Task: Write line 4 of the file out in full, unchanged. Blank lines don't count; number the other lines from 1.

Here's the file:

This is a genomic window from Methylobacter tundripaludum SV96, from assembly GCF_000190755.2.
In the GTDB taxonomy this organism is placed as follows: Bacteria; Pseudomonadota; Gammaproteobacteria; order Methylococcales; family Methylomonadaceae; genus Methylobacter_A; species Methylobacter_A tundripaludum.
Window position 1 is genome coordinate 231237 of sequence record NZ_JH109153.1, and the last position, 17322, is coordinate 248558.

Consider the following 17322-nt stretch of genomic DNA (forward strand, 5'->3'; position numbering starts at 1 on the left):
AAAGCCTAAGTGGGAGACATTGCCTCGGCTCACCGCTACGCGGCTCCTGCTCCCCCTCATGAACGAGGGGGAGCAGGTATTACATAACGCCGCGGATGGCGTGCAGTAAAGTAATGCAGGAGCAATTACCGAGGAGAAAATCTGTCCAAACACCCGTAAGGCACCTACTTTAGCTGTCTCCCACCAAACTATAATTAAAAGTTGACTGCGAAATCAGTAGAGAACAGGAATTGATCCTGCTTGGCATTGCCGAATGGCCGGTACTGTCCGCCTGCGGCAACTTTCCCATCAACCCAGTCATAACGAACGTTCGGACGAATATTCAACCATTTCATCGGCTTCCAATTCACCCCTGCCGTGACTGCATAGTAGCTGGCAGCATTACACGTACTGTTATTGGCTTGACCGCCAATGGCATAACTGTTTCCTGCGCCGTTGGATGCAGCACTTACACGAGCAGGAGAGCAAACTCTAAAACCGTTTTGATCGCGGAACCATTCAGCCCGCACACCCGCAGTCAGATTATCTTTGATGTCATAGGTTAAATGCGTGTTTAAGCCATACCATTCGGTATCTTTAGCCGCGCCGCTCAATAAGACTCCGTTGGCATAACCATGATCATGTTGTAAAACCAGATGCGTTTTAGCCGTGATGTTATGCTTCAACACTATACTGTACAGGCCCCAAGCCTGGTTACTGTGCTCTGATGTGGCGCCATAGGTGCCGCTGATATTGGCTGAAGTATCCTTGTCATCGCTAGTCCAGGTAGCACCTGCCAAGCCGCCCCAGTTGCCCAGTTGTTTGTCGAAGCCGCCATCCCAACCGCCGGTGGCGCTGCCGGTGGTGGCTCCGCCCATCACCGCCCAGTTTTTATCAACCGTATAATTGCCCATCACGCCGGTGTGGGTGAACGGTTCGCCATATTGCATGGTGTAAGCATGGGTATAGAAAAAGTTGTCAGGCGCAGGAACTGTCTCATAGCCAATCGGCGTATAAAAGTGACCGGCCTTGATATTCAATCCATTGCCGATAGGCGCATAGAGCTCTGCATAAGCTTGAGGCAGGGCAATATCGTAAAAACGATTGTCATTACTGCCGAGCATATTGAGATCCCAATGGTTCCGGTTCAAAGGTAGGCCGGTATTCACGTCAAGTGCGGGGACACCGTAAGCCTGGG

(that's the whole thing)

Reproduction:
Consider the following 17322-nt stretch of genomic DNA (forward strand, 5'->3'; position numbering starts at 1 on the left):